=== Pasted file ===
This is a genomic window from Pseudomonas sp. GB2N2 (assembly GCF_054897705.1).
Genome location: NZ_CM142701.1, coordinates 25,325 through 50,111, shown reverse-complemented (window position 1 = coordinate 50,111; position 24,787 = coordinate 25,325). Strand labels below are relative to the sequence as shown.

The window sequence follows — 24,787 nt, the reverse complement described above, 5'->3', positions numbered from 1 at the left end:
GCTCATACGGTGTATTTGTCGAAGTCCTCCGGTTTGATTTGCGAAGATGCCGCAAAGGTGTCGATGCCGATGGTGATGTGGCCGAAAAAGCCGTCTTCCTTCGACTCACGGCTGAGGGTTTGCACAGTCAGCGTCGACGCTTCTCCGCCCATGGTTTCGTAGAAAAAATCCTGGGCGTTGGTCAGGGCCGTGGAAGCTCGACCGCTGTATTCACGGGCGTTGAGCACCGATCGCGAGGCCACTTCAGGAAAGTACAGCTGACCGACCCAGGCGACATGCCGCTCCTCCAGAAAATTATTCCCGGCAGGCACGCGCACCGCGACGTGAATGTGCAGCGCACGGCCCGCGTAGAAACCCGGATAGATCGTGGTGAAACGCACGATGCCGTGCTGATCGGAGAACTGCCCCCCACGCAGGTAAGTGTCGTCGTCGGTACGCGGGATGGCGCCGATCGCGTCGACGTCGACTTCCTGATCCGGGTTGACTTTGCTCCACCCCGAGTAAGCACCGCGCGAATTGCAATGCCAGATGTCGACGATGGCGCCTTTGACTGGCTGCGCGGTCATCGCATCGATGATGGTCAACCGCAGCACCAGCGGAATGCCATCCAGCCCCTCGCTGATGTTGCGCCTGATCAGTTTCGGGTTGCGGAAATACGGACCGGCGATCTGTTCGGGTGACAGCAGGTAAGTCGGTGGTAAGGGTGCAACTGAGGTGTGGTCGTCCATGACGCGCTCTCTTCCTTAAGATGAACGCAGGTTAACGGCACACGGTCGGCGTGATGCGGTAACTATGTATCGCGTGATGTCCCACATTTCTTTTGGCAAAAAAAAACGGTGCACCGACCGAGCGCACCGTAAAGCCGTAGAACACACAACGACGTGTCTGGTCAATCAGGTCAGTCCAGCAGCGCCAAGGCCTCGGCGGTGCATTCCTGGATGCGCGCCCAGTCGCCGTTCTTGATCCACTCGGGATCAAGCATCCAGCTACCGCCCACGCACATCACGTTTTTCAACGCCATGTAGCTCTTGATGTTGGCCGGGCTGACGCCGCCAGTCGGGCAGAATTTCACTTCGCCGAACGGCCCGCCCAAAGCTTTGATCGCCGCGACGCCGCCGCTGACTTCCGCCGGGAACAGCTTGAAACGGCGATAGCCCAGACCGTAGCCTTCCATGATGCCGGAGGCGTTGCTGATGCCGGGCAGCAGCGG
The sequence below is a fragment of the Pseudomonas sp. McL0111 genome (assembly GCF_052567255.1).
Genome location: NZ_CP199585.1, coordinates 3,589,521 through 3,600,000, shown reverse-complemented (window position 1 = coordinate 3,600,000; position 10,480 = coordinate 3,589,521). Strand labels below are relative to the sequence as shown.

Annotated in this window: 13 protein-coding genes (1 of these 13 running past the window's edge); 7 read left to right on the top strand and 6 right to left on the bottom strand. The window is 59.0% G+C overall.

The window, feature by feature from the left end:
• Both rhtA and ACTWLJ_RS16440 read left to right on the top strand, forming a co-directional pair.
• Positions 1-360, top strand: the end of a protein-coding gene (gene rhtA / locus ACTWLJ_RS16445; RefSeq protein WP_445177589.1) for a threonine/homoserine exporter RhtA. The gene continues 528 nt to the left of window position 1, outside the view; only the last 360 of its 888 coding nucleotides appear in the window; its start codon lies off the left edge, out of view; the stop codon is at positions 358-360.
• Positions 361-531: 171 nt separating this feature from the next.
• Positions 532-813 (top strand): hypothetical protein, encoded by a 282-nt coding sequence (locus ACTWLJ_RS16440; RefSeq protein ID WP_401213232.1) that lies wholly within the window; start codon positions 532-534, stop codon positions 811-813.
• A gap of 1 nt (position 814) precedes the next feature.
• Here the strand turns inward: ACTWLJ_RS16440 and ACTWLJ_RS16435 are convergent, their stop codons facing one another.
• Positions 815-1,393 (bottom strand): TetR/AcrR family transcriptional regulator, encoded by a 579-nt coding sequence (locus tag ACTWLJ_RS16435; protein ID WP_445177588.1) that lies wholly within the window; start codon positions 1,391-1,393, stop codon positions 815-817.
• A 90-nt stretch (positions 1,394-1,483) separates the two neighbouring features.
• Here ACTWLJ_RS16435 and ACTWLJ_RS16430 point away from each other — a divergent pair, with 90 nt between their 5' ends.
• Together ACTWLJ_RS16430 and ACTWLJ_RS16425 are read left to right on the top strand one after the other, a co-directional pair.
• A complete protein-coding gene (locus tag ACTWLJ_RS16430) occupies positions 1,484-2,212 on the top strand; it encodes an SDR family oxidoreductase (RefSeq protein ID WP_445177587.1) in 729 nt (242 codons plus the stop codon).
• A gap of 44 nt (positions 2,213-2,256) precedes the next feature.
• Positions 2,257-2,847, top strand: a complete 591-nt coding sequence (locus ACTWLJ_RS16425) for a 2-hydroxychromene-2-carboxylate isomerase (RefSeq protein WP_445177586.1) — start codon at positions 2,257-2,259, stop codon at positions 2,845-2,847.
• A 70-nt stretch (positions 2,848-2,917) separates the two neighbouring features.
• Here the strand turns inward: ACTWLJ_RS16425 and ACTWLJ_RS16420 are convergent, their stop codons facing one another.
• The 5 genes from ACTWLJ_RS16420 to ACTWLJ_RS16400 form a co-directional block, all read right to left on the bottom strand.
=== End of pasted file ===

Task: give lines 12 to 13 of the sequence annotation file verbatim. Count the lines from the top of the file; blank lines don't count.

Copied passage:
• Positions 532-813 (top strand): hypothetical protein, encoded by a 282-nt coding sequence (locus ACTWLJ_RS16440; RefSeq protein ID WP_401213232.1) that lies wholly within the window; start codon positions 532-534, stop codon positions 811-813.
• A gap of 1 nt (position 814) precedes the next feature.